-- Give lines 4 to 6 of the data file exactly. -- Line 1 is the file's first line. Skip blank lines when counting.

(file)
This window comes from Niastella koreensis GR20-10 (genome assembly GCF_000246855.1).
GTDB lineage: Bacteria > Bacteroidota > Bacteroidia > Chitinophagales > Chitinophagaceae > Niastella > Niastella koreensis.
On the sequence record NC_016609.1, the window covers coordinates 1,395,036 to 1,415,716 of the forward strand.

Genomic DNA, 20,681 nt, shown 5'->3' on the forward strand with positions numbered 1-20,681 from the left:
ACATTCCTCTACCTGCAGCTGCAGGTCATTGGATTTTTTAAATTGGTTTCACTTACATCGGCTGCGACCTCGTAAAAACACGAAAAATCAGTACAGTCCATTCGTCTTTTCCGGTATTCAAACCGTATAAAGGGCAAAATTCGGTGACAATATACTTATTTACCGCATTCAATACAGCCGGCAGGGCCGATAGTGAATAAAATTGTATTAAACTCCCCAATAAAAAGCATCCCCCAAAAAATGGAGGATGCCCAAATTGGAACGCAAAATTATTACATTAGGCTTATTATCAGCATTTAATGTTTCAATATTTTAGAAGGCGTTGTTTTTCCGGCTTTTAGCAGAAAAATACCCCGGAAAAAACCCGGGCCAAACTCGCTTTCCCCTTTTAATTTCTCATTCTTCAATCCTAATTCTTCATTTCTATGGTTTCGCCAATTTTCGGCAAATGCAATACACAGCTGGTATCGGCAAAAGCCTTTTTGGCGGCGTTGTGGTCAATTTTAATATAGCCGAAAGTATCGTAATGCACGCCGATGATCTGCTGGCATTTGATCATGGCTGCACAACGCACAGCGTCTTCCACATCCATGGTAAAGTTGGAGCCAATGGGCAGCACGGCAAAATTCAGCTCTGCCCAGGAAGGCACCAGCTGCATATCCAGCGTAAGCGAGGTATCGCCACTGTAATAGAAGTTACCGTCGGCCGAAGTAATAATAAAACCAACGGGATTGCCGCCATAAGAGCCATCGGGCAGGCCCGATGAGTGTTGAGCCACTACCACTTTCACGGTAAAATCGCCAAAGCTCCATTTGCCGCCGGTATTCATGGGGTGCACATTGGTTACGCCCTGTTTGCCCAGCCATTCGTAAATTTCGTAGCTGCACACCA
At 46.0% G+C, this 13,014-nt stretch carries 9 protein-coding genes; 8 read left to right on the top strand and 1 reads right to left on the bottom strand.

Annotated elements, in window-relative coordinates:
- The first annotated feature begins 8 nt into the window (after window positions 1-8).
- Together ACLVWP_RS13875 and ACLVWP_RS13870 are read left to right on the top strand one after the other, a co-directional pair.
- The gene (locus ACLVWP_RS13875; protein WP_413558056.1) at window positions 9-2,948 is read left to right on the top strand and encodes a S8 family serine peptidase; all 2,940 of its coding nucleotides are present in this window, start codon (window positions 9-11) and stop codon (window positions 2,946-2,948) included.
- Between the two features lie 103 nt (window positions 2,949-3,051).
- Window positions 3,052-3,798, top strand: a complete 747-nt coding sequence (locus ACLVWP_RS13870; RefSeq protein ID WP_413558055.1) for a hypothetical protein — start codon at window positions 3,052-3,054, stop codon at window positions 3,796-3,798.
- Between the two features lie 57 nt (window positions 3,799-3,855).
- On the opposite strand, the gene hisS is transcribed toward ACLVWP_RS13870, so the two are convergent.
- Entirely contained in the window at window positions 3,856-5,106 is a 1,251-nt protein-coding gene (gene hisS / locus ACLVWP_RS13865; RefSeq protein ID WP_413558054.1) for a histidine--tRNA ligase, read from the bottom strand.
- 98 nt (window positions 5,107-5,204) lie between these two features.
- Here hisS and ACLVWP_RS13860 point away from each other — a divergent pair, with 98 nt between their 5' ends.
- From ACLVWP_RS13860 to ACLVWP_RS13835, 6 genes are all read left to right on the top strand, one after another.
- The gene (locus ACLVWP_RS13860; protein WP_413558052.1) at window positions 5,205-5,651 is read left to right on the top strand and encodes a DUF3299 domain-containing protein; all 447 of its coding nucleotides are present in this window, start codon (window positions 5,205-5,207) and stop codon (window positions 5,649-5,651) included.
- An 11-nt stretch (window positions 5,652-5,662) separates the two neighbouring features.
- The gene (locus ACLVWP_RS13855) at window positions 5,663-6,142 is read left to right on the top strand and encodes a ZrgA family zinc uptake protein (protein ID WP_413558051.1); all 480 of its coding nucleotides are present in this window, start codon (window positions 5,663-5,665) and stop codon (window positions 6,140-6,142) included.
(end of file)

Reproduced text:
Genomic DNA, 20,681 nt, shown 5'->3' on the forward strand with positions numbered 1-20,681 from the left:
ACATTCCTCTACCTGCAGCTGCAGGTCATTGGATTTTTTAAATTGGTTTCACTTACATCGGCTGCGACCTCGTAAAAACACGAAAAATCAGTACAGTCCATTCGTCTTTTCCGGTATTCAAACCGTATAAAGGGCAAAATTCGGTGACAATATACTTATTTACCGCATTCAATACAGCCGGCAGGGCCGATAGTGAATAAAATTGTATTAAACTCCCCAATAAAAAGCATCCCCCAAAAAATGGAGGATGCCCAAATTGGAACGCAAAATTATTACATTAGGCTTATTATCAGCATTTAATGTTTCAATATTTTAGAAGGCGTTGTTTTTCCGGCTTTTAGCAGAAAAATACCCCGGAAAAAACCCGGGCCAAACTCGCTTTCCCCTTTTAATTTCTCATTCTTCAATCCTAATTCTTCATTTCTATGGTTTCGCCAATTTTCGGCAAATGCAATACACAGCTGGTATCGGCAAAAGCCTTTTTGGCGGCGTTGTGGTCAATTTTAATATAGCCGAAAGTATCGTAATGCACGCCGATGATCTGCTGGCATTTGATCATGGCTGCACAACGCACAGCGTCTTCCACATCCATGGTAAAGTTGGAGCCAATGGGCAGCACGGCAAAATTCAGCTCTGCCCAGGAAGGCACCAGCTGCATATCCAGCGTAAGCGAGGTATCGCCACTGTAATAGAAGTTACCGTCGGCCGAAGTAATAATAAAACCAACGGGATTGCCGCCATAAGAGCCATCGGGCAGGCCCGATGAGTGTTGAGCCACTACCACTTTCACGGTAAAATCGCCAAAGCTCCATTTGCCGCCGGTATTCATGGGGTGCACATTGGTTACGCCCTGTTTGCCCAGCCATTCGTAAATTTCGTAGCTGCACACCA
At 46.0% G+C, this 13,014-nt stretch carries 9 protein-coding genes; 8 read left to right on the top strand and 1 reads right to left on the bottom strand.